For our own part, we hope we go over the cliff. It’s not that we’re big proponents of tax increases. But we do understand what the effective tax rate really is. When trying to decide whether taxes are high or low, it is not necessary to examine marginal tax rates applied to personal income or corporate income, or to do a careful analysis of gasoline taxes, or tariffs, or any other of the myriad of federal government taxes. We need not debate supply-side effects or the absence of them or whether one type of tax is to be preferred to another. One need only look at the ratio of government spending (G) to GDP (Y). When the ratio of G/Y is high, then the tax rate is high—if G/Y is low, then the tax rate is low (of course, “low” doesn’t happen much anymore).

Professor Steve Hanke of The John Hopkins University recently published an informative article examining the growth of federal government spending (see “An Age of Illusionists,” in GlobeAsia, December 2012). Professor Hanke calculated federal government spending as a percentage of GDP going back to 1952. Not surprisingly, today’s ratio of approximately 25 percent is higher than existed in any previous presidential administration during the period Professor Hanke considered. The low of 16.5 percent was recorded during the Eisenhower Administration. Interestingly, when the total federal take from the private sector exceeds the threshold of 19-20 percent, it has corresponded to periods of particularly tough sledding for the U.S. economy—that is inflation, stagflation, slow real growth and high unemployment. This has been noted as kind of a “spending limit” by a number of economic observers, including several members of previous administrations’ Council of Economic Advisors.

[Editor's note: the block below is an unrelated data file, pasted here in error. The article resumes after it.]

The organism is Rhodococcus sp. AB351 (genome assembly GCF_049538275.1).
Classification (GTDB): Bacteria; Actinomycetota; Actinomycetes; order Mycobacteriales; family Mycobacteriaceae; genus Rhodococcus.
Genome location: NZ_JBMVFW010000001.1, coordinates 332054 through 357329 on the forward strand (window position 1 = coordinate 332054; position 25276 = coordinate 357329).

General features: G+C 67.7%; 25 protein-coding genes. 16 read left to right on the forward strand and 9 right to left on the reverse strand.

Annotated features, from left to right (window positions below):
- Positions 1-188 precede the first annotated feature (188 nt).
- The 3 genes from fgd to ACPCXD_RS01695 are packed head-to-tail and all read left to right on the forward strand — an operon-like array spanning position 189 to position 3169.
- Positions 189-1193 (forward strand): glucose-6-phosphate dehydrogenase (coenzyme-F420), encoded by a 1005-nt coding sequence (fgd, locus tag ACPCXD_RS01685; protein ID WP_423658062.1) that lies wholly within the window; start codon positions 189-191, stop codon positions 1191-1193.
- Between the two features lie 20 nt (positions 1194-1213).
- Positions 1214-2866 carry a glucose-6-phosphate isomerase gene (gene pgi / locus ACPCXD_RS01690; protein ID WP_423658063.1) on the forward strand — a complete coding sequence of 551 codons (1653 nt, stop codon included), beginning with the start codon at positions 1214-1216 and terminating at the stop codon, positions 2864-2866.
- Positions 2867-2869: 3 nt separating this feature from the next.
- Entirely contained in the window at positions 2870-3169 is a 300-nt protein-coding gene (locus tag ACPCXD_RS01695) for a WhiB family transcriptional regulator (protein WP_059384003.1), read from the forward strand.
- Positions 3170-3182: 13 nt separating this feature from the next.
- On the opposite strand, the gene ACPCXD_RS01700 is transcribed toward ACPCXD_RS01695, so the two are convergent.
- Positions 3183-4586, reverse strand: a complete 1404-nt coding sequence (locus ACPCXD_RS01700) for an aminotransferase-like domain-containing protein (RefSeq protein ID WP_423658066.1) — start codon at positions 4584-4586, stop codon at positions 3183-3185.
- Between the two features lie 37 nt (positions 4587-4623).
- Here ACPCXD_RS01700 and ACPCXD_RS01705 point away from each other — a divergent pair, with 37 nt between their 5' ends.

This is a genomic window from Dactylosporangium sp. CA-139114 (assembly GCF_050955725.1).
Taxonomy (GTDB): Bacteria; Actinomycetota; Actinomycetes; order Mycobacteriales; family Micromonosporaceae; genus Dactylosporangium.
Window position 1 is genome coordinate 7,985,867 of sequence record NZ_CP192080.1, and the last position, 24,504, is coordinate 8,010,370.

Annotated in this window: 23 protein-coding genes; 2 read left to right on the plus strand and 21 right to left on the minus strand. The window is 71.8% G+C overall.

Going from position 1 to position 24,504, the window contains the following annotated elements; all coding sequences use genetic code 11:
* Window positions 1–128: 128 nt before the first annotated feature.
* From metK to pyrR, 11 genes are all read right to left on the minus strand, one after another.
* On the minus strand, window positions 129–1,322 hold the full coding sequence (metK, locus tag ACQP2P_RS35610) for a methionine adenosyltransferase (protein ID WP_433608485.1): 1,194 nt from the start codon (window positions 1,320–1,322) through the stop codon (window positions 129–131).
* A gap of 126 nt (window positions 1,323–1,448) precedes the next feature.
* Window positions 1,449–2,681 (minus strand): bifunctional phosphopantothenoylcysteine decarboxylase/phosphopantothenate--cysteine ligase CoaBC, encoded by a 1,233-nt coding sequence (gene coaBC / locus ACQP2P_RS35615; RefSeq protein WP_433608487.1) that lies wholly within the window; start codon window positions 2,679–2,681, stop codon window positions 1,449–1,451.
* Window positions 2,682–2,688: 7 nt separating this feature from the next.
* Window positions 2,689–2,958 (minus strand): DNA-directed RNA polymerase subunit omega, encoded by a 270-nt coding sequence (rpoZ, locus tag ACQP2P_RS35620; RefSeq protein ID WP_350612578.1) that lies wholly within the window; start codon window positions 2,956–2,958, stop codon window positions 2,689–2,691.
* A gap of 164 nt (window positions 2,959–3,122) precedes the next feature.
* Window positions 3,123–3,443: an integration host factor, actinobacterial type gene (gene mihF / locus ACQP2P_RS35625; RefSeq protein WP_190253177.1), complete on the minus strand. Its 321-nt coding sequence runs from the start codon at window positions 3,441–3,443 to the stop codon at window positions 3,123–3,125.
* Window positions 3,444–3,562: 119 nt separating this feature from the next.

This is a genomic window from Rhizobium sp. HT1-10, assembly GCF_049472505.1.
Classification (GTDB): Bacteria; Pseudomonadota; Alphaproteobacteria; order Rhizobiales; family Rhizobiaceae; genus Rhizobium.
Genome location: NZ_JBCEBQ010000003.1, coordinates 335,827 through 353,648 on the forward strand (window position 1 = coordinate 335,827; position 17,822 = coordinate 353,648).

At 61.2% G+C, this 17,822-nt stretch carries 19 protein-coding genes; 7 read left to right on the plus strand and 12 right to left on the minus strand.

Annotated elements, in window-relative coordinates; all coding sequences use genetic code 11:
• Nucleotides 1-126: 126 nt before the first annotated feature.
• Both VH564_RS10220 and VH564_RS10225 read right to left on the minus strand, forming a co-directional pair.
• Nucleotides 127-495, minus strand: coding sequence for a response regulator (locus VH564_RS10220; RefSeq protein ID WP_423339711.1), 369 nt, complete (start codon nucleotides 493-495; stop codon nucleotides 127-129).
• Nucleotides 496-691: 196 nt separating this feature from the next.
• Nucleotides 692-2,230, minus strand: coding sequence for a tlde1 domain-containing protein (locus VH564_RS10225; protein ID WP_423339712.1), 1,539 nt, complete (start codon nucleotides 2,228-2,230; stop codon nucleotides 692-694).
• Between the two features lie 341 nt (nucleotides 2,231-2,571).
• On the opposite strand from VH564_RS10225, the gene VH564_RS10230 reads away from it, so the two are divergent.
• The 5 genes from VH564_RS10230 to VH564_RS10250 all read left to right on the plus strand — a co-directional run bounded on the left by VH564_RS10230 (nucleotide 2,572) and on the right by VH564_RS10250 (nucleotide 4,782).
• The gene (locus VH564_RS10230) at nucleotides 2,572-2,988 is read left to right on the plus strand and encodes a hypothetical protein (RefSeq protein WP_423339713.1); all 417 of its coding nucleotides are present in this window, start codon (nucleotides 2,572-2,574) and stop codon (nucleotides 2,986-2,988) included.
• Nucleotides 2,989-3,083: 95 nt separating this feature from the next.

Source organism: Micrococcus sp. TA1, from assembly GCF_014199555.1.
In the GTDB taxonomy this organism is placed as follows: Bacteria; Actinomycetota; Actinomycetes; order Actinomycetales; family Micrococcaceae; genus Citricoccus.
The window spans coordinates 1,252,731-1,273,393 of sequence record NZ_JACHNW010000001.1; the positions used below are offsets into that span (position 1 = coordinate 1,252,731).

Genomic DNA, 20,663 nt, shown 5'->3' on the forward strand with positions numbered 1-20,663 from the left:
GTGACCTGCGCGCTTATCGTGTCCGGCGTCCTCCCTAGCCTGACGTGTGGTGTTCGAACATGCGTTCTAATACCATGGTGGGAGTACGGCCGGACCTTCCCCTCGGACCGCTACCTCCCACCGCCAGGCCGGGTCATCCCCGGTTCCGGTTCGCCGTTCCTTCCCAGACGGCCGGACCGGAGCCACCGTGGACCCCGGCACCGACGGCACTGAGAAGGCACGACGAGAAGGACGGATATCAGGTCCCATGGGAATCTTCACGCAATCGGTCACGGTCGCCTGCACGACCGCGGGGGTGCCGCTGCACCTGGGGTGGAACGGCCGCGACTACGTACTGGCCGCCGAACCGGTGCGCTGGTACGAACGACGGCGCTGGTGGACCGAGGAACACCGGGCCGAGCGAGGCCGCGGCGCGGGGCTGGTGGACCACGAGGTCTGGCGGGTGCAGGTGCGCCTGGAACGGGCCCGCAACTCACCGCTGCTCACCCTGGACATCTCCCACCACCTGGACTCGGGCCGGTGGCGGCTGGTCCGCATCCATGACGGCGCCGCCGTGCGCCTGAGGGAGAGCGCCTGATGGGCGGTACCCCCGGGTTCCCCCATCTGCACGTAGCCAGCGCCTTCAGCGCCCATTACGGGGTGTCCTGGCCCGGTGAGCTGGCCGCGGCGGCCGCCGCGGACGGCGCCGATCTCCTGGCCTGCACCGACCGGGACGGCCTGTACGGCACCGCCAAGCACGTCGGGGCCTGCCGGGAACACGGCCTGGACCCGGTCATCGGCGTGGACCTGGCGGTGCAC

In case it is not obvious, perhaps we should clarify why the 25 percent figure is the real tax rate faced by the average person. GDP is the total amount of goods and services produced in an economy during a year. Clearly, the federal government can purchase 25 percent of the stuff that is produced only if private purchases are reduced by 25 percent. It is really that simple; if one party gets to eat 25 percent of the pie, then 75 percent is left for others to consume. Government finances its spending in one of three ways, which are direct taxation, new money creation, and borrowing. The various approaches to finance government spending differ in how goods and services are transferred from the private sector to the government, but in all cases the end result is that less private spending is required in order for there to be more government purchases.

Imagine a government that finances its spending entirely through the direct taxation of the income of its citizens. This would be an honest way for a government to finance itself and, of course, a government could purchase 25 percent of an economy’s GDP only if the tax rate was, on average, 25 percent. If the government wanted to increase its purchases to 30 percent of GDP, then a 30 percent tax rate would need to be applied.